Published on

Self Identifying JavaScript Source Maps: The Case for Debug IDs


At Sentry, we handle a significant number of stack traces, which require access to debug information files such as PDBs, DWARF, or source maps. Regrettably, the user experience surrounding source maps is subpar, prompting us to propose a solution to this issue: the implementation of globally unique Debug IDs.

Imagine working in a widget factory where a new widget is created every 15 seconds. This factory specializes in producing a variety of widget types and in some cases minor modifications are made on a weekly basis. To assist with the operation of these widgets, a dedicated machine produces comprehensive manuals. Some widgets are exclusive prototypes designed for internal testing and future product development, but even these come with accompanying manuals to ensure that the testers understand their functionality.

To ensure that the correct manual accompanies each widget, they could be packaged together in a box. However, to minimize paper usage, it may be more practical to offer users the option to download the manual from a website whenever needed. That would also allow for the convenient reprinting of a manual for a specific widget if required.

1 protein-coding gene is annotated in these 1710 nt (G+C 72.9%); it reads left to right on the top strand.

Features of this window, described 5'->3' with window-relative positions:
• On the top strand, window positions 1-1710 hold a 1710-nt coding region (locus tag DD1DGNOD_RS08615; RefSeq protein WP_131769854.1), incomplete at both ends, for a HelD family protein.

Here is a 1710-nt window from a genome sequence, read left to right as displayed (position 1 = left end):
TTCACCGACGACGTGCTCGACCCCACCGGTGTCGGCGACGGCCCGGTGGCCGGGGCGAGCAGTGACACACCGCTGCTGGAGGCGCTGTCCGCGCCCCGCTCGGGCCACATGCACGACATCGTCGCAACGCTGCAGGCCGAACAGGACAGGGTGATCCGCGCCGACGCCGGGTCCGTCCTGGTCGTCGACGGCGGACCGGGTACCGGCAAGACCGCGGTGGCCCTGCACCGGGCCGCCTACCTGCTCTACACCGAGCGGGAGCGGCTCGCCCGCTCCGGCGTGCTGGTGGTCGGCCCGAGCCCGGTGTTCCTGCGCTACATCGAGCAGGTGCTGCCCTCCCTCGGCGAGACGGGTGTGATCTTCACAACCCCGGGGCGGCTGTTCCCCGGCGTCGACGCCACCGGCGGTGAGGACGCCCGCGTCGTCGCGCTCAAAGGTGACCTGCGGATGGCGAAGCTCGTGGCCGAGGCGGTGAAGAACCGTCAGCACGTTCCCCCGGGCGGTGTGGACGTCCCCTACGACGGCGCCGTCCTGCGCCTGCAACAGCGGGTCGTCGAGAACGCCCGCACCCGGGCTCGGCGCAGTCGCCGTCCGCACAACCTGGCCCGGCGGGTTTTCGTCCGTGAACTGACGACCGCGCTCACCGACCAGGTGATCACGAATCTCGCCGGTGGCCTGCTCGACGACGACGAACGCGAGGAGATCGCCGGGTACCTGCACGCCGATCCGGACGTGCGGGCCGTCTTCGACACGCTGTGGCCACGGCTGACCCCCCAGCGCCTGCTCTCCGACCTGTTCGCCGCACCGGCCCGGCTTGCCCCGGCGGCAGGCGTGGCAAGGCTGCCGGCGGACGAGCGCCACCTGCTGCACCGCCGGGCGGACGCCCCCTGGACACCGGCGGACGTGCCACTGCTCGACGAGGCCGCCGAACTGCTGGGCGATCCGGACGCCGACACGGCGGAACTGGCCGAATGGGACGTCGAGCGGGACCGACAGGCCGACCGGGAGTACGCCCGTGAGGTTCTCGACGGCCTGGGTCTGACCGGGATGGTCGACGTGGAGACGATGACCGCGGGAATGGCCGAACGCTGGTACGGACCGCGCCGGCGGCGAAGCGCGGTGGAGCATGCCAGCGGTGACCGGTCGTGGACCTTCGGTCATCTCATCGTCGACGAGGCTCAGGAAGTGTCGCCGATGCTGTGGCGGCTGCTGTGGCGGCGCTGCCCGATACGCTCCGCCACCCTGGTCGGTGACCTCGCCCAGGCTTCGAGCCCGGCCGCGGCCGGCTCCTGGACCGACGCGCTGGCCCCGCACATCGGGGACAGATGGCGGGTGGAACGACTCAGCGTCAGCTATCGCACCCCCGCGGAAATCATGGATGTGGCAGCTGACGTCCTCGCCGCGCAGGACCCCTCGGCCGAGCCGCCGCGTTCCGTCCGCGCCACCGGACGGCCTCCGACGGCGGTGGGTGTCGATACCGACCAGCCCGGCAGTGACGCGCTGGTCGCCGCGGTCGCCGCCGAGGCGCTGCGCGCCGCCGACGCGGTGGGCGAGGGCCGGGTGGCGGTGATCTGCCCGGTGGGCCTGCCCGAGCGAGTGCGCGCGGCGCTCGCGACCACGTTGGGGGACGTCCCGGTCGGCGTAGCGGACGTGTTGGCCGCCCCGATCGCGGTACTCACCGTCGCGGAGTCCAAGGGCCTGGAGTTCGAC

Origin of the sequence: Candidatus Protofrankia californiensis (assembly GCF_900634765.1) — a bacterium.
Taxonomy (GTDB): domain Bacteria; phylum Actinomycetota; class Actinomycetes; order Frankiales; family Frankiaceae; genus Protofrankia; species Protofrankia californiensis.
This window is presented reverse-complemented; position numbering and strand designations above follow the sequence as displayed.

But this poses a challenge: given a widget, how do you find the correct manual?

One way would be to print the URL of the manual directly onto the widget. The person that gets hold of the widget can then go to that website to download the manual. Another option would be to print a model number onto the widget instead. That seems like it's a subtle difference but the significance is important in practice.

Given a minified JavaScript file today, there is often (though, unfortunately, not always) a URL reference to the source map included. This practice resembles the example of putting a sticker with the manual's URL onto the minified file. In contrast, a compiled executable typically contains a build or debug ID. This approach is more akin to printing the model number on the widget.

Now let's talk about two very important properties when it comes to widgets and manuals or build outputs.